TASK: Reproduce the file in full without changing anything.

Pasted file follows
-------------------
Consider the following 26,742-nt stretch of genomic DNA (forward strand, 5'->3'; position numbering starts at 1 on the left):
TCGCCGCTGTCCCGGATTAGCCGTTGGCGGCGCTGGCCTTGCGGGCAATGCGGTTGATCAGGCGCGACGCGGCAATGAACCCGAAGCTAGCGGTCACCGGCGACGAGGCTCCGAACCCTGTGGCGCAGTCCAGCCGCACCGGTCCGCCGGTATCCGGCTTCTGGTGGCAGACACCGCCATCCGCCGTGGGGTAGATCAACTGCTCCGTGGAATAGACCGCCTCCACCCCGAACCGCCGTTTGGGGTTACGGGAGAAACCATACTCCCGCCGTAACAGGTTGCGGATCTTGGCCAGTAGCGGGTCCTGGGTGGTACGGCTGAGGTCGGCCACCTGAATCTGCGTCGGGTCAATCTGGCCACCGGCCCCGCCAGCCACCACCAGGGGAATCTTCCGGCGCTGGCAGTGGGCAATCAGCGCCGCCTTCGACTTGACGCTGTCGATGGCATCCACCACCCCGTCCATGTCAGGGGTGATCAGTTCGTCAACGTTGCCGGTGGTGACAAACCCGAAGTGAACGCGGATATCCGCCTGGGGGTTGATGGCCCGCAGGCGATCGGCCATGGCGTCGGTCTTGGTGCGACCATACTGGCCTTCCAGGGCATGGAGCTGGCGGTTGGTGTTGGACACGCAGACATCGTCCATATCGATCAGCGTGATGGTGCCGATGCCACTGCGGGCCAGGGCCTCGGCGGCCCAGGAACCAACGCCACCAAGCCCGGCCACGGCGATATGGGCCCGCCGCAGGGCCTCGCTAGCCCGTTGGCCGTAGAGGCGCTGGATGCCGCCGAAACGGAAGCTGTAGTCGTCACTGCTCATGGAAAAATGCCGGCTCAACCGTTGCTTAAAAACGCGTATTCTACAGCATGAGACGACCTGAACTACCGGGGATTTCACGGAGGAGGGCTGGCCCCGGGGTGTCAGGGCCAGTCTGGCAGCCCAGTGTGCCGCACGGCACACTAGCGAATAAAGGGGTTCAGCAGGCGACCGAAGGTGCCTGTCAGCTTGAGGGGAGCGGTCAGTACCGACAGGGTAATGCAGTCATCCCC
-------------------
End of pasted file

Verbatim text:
Consider the following 26,742-nt stretch of genomic DNA (forward strand, 5'->3'; position numbering starts at 1 on the left):
TCGCCGCTGTCCCGGATTAGCCGTTGGCGGCGCTGGCCTTGCGGGCAATGCGGTTGATCAGGCGCGACGCGGCAATGAACCCGAAGCTAGCGGTCACCGGCGACGAGGCTCCGAACCCTGTGGCGCAGTCCAGCCGCACCGGTCCGCCGGTATCCGGCTTCTGGTGGCAGACACCGCCATCCGCCGTGGGGTAGATCAACTGCTCCGTGGAATAGACCGCCTCCACCCCGAACCGCCGTTTGGGGTTACGGGAGAAACCATACTCCCGCCGTAACAGGTTGCGGATCTTGGCCAGTAGCGGGTCCTGGGTGGTACGGCTGAGGTCGGCCACCTGAATCTGCGTCGGGTCAATCTGGCCACCGGCCCCGCCAGCCACCACCAGGGGAATCTTCCGGCGCTGGCAGTGGGCAATCAGCGCCGCCTTCGACTTGACGCTGTCGATGGCATCCACCACCCCGTCCATGTCAGGGGTGATCAGTTCGTCAACGTTGCCGGTGGTGACAAACCCGAAGTGAACGCGGATATCCGCCTGGGGGTTGATGGCCCGCAGGCGATCGGCCATGGCGTCGGTCTTGGTGCGACCATACTGGCCTTCCAGGGCATGGAGCTGGCGGTTGGTGTTGGACACGCAGACATCGTCCATATCGATCAGCGTGATGGTGCCGATGCCACTGCGGGCCAGGGCCTCGGCGGCCCAGGAACCAACGCCACCAAGCCCGGCCACGGCGATATGGGCCCGCCGCAGGGCCTCGCTAGCCCGTTGGCCGTAGAGGCGCTGGATGCCGCCGAAACGGAAGCTGTAGTCGTCACTGCTCATGGAAAAATGCCGGCTCAACCGTTGCTTAAAAACGCGTATTCTACAGCATGAGACGACCTGAACTACCGGGGATTTCACGGAGGAGGGCTGGCCCCGGGGTGTCAGGGCCAGTCTGGCAGCCCAGTGTGCCGCACGGCACACTAGCGAATAAAGGGGTTCAGCAGGCGACCGAAGGTGCCTGTCAGCTTGAGGGGAGCGGTCAGTACCGACAGGGTAATGCAGTCATCCCC